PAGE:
After I posted the “Christmas at Eleven” article, about Jonathan’s dictated contribution to the family Christmas newsletter, I realized what a huge part of Jonathan’s day reading was. He mentions it three times: that he goes to the school library every day, that his dad reads to him, and that his mom reads bedtime stories to him–and he is even specific about titles. No one told him what to dictate for his Christmas story–he just spoke what was important to him.


Jonathan at 6, loving listening to Mom read one of his many homemade books, this one “A Book of Opposites,” interesting to him only because the “opposites” were all about HIM!

Which made me think…do we realize how important is it to keep reading aloud to our kids, even when they can read for themselves? It’s about love. It’s about sharing moments that ordinarily would lie outside of our daily lives: together we go to imaginary places and witness wondrous things. It’s about teaching grammar and language without our kids being tipped off as to what we’re actually doing. It’s about being close and snuggling.

And it’s about teaching our young readers to read for meaning, to read for content. That’s one of my favorite flags to wave: teach your child to read for content. We don’t want to create children who are “reading machines” who can read anything but don’t know what they just read. We want children to love what they’re reading. So when Jonathan says in our Christmas newsletter that he went to the library at school and, “I pick a book and read it and it’s a story,” I know that he just read a story.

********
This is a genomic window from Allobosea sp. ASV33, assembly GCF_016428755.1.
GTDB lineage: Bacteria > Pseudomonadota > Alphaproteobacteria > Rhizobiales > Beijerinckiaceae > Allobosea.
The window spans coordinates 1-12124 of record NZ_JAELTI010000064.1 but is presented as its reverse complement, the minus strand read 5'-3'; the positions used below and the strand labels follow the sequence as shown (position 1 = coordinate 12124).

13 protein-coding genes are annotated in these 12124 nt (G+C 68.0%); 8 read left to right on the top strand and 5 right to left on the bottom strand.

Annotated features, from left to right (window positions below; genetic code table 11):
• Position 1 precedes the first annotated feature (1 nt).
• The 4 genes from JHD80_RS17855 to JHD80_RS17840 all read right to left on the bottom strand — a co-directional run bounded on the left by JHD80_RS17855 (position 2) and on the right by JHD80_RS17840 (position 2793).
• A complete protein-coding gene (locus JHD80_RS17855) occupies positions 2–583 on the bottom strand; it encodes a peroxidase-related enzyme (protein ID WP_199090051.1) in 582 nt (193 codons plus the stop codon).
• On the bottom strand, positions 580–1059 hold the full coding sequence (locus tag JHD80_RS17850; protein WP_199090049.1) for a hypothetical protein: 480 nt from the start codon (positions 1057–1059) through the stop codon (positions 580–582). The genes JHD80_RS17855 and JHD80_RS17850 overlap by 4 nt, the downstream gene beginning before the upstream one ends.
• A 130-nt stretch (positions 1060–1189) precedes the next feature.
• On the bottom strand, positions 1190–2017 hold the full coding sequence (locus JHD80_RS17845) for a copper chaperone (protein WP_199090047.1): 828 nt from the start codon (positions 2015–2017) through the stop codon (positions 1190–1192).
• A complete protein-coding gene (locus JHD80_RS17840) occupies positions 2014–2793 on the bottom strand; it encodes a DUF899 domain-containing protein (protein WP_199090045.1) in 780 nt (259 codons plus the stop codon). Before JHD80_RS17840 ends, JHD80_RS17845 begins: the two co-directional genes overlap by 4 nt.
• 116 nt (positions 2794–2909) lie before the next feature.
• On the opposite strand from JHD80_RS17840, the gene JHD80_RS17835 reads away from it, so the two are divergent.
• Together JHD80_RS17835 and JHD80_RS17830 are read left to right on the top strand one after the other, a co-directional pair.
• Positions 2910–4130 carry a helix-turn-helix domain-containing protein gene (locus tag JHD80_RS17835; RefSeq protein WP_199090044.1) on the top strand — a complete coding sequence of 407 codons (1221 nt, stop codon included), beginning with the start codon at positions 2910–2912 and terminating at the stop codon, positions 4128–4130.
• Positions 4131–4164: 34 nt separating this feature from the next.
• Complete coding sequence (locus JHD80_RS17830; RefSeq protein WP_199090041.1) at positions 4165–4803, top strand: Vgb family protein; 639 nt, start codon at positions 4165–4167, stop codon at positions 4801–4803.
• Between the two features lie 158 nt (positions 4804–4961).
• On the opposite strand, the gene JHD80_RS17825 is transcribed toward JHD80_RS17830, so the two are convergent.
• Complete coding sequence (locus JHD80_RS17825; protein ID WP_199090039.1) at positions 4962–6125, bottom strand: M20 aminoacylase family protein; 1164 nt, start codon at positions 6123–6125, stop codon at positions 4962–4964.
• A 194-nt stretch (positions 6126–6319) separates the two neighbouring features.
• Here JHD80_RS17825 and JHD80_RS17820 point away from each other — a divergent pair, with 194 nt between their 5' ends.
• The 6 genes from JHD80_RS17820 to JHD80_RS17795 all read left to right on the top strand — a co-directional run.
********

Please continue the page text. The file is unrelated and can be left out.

He was an independent reader by 8, but we kept right on reading aloud to him–for years. Even when he was too big to sit and snuggle with me while I read, I remember fondly sitting in a rocking chair between his bed and his sister’s bed and reading the most wonderful stories to them, night after night. Such sweet memories, and such wonderful books!

So with all of my preaching about teaching reading by “Going in through the heart and teaching to the brain” (from Whole Child Reading, my new book), it’s good to remember that reading aloud is part of the first half of that magic equation, going in through the heart. That helps get us where we want to go: creating successful, enthusiastic readers.student-reading-clipart-clipart-panda-free-clipart-images-gqaojs-clipart

Remembering those sweet read-aloud moments and hoping you have lots of those in your lives right now,

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  • liz

    thank you.. a great post for a great new year.

    • Natalie Hale

      You’re welcome! Happy New Year!